Monday, 1 June 2015

Chess and Social Class

I just published this post to Medium, where it looks really pretty. So I suggest you read it over there. 

I’ve recently got to thinking that chess is actually a great vehicle for talking about class structure. This is unusual for me, because I’m not actually a big fan of all the social justice “classism” stuff, but I couldn’t resist the connection.

Pawn Promotion

This is the example that gave me the idea. When a pawn makes it all the way from the first to the last rank (which in theory takes seven moves, but as there are other pieces to take care of usually takes many more), the pawn can be promoted to any of Knight, Bishop, Rook or Queen. People (including me) almost always choose Queen, because the Queen is incredibly powerful as she can move any distance up, down, left, right or diagonally as long as there aren’t any pieces in the way. 

I think this symbolises the American Dream: you start out as a peasant, and through hard work dramatically improve your status in society. Proponents of the American Dream don’t want to believe there’s luck involved, and in this move there isn’t much. So I guess it illustrates class mobility.

There’s also something interesting about how it’s a sudden transformation — I think an interesting variant would be to have the pawn transform into a knight, then bishop, then rook as it moved 3, 5, 7 squares up. That would definitely shake up the game.

Bishop movement

Another thing I find interesting is the way bishops move. This is obviously coming from a biased perspective, but the bishops move very sneakily, in my opinion, and can attack from far away when you don’t even notice they’re there (I’ve lost Queens to that before). 

I think that’s quite similar to the effect of the Catholic Church in Ireland today. Whereas in the last century, the Church might’ve been a Rook or Queen, it’s largely been pushed to the side as Ireland has become more secular. So it has to work more indirectly since it can’t just brute-force handle things anymore — once, the Church was involved in all areas of life, but now it’s been made less powerful and can only influence people through Mass. Well, and the Catholic schools. 

Feudal System

Chess is a pretty obvious model for the Feudal System (it’s been a few years since I studied this in History, so bear with me). The pawns, or peasants, are the most numerous: these are the farmers. They are given land by the Knights and pay tithes to the Bishops, representatives of the Church. The Rooks are warriors, I’d say — very powerful, and quite removed from the peasants. Or nobility. And then, of course, the real nobility at the top — the King and Queen.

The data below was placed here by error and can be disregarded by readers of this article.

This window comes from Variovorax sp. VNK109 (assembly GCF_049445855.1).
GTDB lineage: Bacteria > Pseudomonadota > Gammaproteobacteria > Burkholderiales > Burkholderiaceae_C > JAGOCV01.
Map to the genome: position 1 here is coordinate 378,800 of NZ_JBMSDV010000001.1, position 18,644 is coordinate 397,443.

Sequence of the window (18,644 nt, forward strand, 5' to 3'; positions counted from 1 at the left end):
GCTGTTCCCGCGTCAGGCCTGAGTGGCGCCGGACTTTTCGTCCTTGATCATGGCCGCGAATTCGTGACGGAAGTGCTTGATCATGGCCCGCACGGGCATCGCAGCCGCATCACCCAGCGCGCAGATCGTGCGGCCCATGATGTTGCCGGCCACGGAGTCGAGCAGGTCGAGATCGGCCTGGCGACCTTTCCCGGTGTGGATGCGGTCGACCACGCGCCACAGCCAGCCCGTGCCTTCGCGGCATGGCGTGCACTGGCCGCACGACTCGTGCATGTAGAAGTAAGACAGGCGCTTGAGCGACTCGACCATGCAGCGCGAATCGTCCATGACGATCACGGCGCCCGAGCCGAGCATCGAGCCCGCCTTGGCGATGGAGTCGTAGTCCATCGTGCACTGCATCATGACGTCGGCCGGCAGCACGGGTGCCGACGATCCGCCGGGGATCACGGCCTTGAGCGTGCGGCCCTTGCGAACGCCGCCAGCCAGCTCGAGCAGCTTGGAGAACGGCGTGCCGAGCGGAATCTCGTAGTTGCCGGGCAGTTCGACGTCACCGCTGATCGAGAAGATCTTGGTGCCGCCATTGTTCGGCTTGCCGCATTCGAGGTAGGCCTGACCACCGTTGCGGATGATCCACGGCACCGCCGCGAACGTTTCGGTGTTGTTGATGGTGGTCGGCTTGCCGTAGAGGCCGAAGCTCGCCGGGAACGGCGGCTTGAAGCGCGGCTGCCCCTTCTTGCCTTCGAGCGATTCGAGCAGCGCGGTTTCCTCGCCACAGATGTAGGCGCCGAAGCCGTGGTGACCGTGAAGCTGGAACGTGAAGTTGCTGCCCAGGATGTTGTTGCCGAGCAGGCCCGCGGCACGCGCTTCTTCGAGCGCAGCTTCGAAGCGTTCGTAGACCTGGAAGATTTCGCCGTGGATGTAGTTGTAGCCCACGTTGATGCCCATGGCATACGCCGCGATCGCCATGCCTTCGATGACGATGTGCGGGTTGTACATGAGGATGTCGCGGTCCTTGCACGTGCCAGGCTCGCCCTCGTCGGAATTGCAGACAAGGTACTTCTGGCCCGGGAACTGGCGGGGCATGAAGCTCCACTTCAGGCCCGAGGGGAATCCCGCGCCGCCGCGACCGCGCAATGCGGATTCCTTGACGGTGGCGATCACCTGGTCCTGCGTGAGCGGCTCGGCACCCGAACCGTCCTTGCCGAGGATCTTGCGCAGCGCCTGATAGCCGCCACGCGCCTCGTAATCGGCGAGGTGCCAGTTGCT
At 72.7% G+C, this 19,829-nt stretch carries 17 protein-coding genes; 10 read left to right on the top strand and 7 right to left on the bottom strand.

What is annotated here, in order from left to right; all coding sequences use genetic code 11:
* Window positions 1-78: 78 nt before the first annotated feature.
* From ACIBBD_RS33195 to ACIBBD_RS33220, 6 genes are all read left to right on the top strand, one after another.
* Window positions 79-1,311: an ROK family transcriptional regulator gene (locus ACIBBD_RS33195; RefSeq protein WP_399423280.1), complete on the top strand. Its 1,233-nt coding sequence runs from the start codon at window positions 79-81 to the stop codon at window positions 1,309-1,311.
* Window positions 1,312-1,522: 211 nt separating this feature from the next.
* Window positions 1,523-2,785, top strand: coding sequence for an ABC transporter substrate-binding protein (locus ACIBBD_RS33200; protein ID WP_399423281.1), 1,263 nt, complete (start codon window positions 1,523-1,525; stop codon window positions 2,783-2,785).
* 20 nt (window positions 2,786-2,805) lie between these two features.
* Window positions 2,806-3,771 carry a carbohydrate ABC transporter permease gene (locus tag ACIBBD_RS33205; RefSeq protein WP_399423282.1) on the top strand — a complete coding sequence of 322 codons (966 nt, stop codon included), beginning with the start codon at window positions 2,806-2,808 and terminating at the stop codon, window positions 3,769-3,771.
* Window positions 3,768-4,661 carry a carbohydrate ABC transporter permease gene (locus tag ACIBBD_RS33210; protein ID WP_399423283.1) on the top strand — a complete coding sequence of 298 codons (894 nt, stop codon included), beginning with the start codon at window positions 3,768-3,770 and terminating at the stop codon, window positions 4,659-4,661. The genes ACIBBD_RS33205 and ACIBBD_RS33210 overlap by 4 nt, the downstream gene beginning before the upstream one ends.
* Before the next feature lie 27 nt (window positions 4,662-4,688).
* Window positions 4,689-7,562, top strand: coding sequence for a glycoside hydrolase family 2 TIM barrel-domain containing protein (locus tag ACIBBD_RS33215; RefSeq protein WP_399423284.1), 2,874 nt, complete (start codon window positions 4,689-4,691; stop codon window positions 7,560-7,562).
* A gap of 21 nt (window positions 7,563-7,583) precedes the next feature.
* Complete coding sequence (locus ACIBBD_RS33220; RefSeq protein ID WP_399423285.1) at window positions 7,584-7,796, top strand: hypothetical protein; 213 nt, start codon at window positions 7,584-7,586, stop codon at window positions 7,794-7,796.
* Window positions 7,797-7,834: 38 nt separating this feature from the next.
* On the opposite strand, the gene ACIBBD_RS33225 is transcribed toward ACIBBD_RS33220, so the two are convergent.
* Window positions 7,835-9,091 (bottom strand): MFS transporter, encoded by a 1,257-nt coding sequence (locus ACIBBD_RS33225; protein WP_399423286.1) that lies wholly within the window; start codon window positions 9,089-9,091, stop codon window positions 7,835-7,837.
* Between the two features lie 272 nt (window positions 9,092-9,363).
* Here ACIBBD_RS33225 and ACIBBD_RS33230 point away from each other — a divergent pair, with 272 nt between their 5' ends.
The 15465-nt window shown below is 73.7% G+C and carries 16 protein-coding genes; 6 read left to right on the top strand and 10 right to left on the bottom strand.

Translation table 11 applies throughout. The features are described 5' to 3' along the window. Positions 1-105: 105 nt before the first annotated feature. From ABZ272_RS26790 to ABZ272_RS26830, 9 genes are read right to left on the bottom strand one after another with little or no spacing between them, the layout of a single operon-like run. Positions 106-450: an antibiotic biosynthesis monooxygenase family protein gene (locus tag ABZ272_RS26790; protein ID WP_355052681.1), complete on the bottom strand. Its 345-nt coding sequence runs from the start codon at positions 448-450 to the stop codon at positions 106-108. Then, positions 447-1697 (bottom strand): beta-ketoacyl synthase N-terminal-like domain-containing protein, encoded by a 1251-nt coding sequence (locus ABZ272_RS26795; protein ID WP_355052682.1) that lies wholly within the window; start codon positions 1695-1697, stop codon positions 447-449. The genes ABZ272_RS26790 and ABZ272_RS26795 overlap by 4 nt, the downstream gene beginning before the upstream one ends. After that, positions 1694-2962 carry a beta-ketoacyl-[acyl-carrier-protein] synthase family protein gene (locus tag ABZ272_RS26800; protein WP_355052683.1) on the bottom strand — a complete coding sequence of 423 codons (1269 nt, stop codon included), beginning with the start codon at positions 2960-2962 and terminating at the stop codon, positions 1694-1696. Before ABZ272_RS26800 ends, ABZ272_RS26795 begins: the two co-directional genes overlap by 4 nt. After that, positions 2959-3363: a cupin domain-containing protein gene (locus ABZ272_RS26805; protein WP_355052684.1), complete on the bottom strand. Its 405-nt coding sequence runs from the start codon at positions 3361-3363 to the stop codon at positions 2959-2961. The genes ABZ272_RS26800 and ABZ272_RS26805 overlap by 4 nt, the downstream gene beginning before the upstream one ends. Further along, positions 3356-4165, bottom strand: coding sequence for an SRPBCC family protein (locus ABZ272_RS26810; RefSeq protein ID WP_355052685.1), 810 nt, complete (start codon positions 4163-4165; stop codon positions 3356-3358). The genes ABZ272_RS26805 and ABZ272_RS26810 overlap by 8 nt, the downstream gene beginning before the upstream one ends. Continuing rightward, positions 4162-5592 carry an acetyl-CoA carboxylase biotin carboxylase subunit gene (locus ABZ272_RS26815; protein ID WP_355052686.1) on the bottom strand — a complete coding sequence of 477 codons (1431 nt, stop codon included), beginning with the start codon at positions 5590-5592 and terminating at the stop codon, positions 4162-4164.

Constitutional Monarchy
The Queen and King are interesting: the King is actually the least powerful piece on the board, with very restricted movement, while the Queen can do almost anything. And yet the King is most important.

I think there are definitely comparisons to be made here with a constitutional monarchy, where the King is the figurehead and the chess Queen is actually Prime Minister or President or Taoiseach, i.e. someone with actual power. 

The King can never actually be captured, but the Queen can (though it’s a heavy blow). You do see this kind of feverish loyalty to a figurehead in some countries and especially in the past, where everyone else on the board is willing to die to protect the King — because he symbolises the country. The King is just a flag. 


I want to talk a bit more about piece sacrifices. Apart from the King, there’s a clear order pieces should be sacrificed in, illustrated in this rough chart I just made:

I think that illustrates the disparity nicely. The value of pieces for chess scoring is set at:
Pawn — 1
Knight — 3
Bishop — 3
Rook — 5
Queen — 9

The King doesn’t have a set number (although I’ve seen 200) because (a) he can’t actually be captured (b) the price of losing him is the game. 

The “reluctance to lose” axis really means “value”, and for most of the pieces you can see they line up. The Queen has a power of 9, so I gave her a value of 9. The pawn had a power of 1, so I gave it a value of 1. But the king is an obvious outlier, with a power of 1 (because it can only move one square at a time) and an essentially infinite value (I plotted that arbitrarily as 18 so it wouldn’t distort the graph). 

So if two of your pieces — a Rook and a Queen — are being attacked by, say, a knight fork, you have to save your Queen at the expense of your Rook because she’s worth more. If it’s a Knight and a Bishop, it’s down to personal preference and the situation you’re in because they have equal points. I usually prefer to save the Knight because they’re great at forking (of course, if you’re being attacked by an unprotected Knight, your Knight can just take theirs). 

That was fun, but back to the point. Chess does promote the idea that some people (“pieces”) are better than others, because you’re really just seeing them as forces on a battlefield. If you’re a pawn (peasant, farmer, foot soldier), your life isn’t worth as much as the Queen’s (President, nuke bomb) and you should willingly sacrifice yourself. Of course, these pieces aren’t sentient, but it’s an interesting thought. 


I suppose it does make sense that chess is full of class politics. After all, it was designed to simulate a battle with different ranks, and these ranks represent the classes — especially those of the feudal system. It's very satisfying, in a way, to have ranks so clearly laid out, since in real life we often struggle to find our place in society (#deep). 

Also, I really enjoyed discussing that graph. 

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